Detailed Test Cases. Yes or No?
That is the question.
Is there an unambiguous answer?
Firstly we will go trough two extremes to be able to define optimal approach later.
More QA cartoons here - Cartoon Tester
Extreme 1 - Detailed TCs
We all know them - we wrote them, we tested by them, we maintained them - we hate them. Needless to say we will be meeting them for a long time still in one form or another and one can find situations where their existence is justifiable.
- Everybody can execute them
- There is no risk of resourcing
- Monkeys are cheep and easy to outsource
- Detailed test cases can be substitution for bad or missing documentation.
- It is time consuming to create and maintain them
- Usually are created by one person (senior) and then executed by "monkeys" - all responsibility is on creator
- Execution is blind without any thinking, creativity and do not required business understanding.
When to do it
- If testing is only verification for you
- You want to outsource testing
- Customer strictly requires them (in this case you still can do all other QA activities, detailed test cases are something like "must to be done" and you have to count with it during QA estimation).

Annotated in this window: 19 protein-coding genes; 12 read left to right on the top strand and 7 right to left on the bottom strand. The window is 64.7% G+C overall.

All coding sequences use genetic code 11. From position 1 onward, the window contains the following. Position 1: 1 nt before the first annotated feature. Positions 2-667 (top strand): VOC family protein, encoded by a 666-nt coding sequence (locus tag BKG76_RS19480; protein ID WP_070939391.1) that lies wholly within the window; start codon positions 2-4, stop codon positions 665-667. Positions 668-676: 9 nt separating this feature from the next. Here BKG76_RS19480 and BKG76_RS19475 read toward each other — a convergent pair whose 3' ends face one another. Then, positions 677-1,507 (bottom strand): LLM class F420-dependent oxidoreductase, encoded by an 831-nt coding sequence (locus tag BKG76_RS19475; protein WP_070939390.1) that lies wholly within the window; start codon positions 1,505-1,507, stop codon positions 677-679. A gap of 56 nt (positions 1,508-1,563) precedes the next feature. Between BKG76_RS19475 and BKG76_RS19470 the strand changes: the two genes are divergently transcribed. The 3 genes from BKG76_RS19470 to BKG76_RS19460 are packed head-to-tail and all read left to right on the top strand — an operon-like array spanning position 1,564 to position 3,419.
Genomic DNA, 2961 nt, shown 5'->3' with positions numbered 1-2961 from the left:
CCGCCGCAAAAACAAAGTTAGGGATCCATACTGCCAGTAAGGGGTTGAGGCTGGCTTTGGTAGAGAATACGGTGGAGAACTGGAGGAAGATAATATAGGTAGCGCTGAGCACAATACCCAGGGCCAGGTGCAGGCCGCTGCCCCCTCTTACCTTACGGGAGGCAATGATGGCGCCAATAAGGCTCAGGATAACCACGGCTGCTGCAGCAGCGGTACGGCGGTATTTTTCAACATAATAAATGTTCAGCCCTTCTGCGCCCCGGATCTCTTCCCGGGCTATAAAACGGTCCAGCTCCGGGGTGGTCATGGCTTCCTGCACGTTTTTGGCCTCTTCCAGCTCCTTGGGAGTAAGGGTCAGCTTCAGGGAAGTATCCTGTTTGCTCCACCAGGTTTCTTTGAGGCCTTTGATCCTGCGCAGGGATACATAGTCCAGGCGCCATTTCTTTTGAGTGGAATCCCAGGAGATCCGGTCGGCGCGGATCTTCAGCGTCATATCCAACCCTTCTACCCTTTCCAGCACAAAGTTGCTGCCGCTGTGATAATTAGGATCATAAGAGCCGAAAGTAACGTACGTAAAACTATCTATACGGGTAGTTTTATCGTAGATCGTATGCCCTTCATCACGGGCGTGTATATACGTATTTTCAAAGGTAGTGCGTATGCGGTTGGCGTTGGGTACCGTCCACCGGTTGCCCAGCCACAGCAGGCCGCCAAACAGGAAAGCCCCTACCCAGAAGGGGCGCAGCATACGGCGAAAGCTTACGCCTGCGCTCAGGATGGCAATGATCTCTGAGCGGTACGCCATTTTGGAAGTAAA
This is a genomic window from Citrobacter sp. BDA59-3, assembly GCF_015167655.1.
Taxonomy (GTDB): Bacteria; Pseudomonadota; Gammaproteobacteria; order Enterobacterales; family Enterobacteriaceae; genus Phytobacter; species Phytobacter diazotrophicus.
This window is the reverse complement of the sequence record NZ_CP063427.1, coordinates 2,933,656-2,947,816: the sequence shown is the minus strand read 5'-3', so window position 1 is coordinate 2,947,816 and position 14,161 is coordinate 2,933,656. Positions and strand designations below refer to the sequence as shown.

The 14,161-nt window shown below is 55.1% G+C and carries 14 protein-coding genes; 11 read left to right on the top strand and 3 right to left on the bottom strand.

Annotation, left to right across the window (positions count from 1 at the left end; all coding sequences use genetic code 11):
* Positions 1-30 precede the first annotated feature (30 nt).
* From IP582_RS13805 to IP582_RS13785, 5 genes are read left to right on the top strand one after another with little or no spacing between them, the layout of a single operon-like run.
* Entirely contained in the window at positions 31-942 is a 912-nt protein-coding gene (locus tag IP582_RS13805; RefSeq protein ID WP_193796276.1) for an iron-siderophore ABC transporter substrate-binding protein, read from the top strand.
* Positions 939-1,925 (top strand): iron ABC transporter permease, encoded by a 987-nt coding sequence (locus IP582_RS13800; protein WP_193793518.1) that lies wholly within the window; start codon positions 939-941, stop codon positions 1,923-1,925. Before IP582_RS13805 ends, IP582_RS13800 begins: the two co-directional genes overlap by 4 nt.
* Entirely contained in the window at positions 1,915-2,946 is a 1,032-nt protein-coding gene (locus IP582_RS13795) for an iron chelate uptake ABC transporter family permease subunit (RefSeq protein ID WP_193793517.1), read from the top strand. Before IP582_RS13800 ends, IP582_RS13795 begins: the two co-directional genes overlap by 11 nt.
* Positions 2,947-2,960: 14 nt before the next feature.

One story from real life before we will continue.
Customer to Analyst: All deals in England should be priced in CZK.
Analyst to Team: Customer wants to price all deals in England using CZK currency.
Developer to Tester: I implemented that all deals in England are now priced in CZK. You can test it.
Tester to Analyst: I tested it and it works fine - all deals in England are now priced in CZK.
Customer to Analyst (usually few months later): Why are all deals in England priced in CZK?
Analyst to Customer: Because you wanted it. Do you remember our meeting few months ago?
Customer: OK, that was probably slip of the tongue. But you should understand my domain and we always do pricing in local currency.
Looks familiar? Whose fault was that? The most frequented answer is that analyst should be blamed because he is the one who should understand customer business. Really, only him? Then you degrade all other roles to machines - they do what is said to them without any thinking.
Extreme 2 - No Test Cases
Knowledge of customer business domain and full understanding of requirements is key aspect to assure required quality. But do we still need test cases then? Yes we do (at least according to me), but we need to think about their abstraction.